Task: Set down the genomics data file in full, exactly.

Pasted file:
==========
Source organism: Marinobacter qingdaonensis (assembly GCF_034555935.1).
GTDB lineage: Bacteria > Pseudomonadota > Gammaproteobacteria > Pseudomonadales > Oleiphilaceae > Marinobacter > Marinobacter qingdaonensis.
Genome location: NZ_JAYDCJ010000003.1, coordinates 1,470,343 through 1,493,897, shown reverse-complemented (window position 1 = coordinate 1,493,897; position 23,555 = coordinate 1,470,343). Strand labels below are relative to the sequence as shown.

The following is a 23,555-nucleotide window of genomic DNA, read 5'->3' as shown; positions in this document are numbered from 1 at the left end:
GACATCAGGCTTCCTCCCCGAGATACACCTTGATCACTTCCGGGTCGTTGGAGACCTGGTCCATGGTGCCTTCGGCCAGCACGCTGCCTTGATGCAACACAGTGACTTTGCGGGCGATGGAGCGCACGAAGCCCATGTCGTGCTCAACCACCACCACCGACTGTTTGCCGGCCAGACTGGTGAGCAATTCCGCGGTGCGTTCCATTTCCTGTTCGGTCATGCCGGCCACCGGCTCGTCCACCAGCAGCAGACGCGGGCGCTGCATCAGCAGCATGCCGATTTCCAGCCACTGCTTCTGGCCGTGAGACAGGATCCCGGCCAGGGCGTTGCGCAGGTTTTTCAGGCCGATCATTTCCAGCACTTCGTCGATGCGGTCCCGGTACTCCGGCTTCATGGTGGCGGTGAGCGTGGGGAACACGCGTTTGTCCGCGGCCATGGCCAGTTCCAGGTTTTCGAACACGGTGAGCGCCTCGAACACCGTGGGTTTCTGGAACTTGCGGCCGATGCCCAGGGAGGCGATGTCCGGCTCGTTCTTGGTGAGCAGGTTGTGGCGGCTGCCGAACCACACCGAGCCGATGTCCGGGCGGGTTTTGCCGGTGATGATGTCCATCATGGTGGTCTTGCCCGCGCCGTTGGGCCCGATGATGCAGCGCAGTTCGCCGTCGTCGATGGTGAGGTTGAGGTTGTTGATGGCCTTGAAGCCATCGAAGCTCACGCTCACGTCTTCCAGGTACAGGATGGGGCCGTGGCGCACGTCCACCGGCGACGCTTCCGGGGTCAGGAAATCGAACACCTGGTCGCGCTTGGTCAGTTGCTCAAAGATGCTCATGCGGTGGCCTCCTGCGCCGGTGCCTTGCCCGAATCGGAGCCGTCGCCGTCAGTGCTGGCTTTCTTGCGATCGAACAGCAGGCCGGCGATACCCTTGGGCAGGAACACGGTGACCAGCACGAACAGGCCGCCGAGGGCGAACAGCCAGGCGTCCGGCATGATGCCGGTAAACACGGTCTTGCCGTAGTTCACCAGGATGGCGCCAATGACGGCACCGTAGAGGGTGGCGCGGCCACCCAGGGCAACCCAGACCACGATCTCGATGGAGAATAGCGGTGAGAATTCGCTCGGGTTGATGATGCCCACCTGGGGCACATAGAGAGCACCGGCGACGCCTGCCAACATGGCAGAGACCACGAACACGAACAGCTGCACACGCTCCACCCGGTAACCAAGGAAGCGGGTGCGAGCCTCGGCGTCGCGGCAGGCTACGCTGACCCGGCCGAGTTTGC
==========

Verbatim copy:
Source organism: Marinobacter qingdaonensis (assembly GCF_034555935.1).
GTDB lineage: Bacteria > Pseudomonadota > Gammaproteobacteria > Pseudomonadales > Oleiphilaceae > Marinobacter > Marinobacter qingdaonensis.
Genome location: NZ_JAYDCJ010000003.1, coordinates 1,470,343 through 1,493,897, shown reverse-complemented (window position 1 = coordinate 1,493,897; position 23,555 = coordinate 1,470,343). Strand labels below are relative to the sequence as shown.

The following is a 23,555-nucleotide window of genomic DNA, read 5'->3' as shown; positions in this document are numbered from 1 at the left end:
GACATCAGGCTTCCTCCCCGAGATACACCTTGATCACTTCCGGGTCGTTGGAGACCTGGTCCATGGTGCCTTCGGCCAGCACGCTGCCTTGATGCAACACAGTGACTTTGCGGGCGATGGAGCGCACGAAGCCCATGTCGTGCTCAACCACCACCACCGACTGTTTGCCGGCCAGACTGGTGAGCAATTCCGCGGTGCGTTCCATTTCCTGTTCGGTCATGCCGGCCACCGGCTCGTCCACCAGCAGCAGACGCGGGCGCTGCATCAGCAGCATGCCGATTTCCAGCCACTGCTTCTGGCCGTGAGACAGGATCCCGGCCAGGGCGTTGCGCAGGTTTTTCAGGCCGATCATTTCCAGCACTTCGTCGATGCGGTCCCGGTACTCCGGCTTCATGGTGGCGGTGAGCGTGGGGAACACGCGTTTGTCCGCGGCCATGGCCAGTTCCAGGTTTTCGAACACGGTGAGCGCCTCGAACACCGTGGGTTTCTGGAACTTGCGGCCGATGCCCAGGGAGGCGATGTCCGGCTCGTTCTTGGTGAGCAGGTTGTGGCGGCTGCCGAACCACACCGAGCCGATGTCCGGGCGGGTTTTGCCGGTGATGATGTCCATCATGGTGGTCTTGCCCGCGCCGTTGGGCCCGATGATGCAGCGCAGTTCGCCGTCGTCGATGGTGAGGTTGAGGTTGTTGATGGCCTTGAAGCCATCGAAGCTCACGCTCACGTCTTCCAGGTACAGGATGGGGCCGTGGCGCACGTCCACCGGCGACGCTTCCGGGGTCAGGAAATCGAACACCTGGTCGCGCTTGGTCAGTTGCTCAAAGATGCTCATGCGGTGGCCTCCTGCGCCGGTGCCTTGCCCGAATCGGAGCCGTCGCCGTCAGTGCTGGCTTTCTTGCGATCGAACAGCAGGCCGGCGATACCCTTGGGCAGGAACACGGTGACCAGCACGAACAGGCCGCCGAGGGCGAACAGCCAGGCGTCCGGCATGATGCCGGTAAACACGGTCTTGCCGTAGTTCACCAGGATGGCGCCAATGACGGCACCGTAGAGGGTGGCGCGGCCACCCAGGGCAACCCAGACCACGATCTCGATGGAGAATAGCGGTGAGAATTCGCTCGGGTTGATGATGCCCACCTGGGGCACATAGAGAGCACCGGCGACGCCTGCCAACATGGCAGAGACCACGAACACGAACAGCTGCACACGCTCCACCCGGTAACCAAGGAAGCGGGTGCGAGCCTCGGCGTCGCGGCAGGCTACGCTGACCCGGCCGAGTTTGC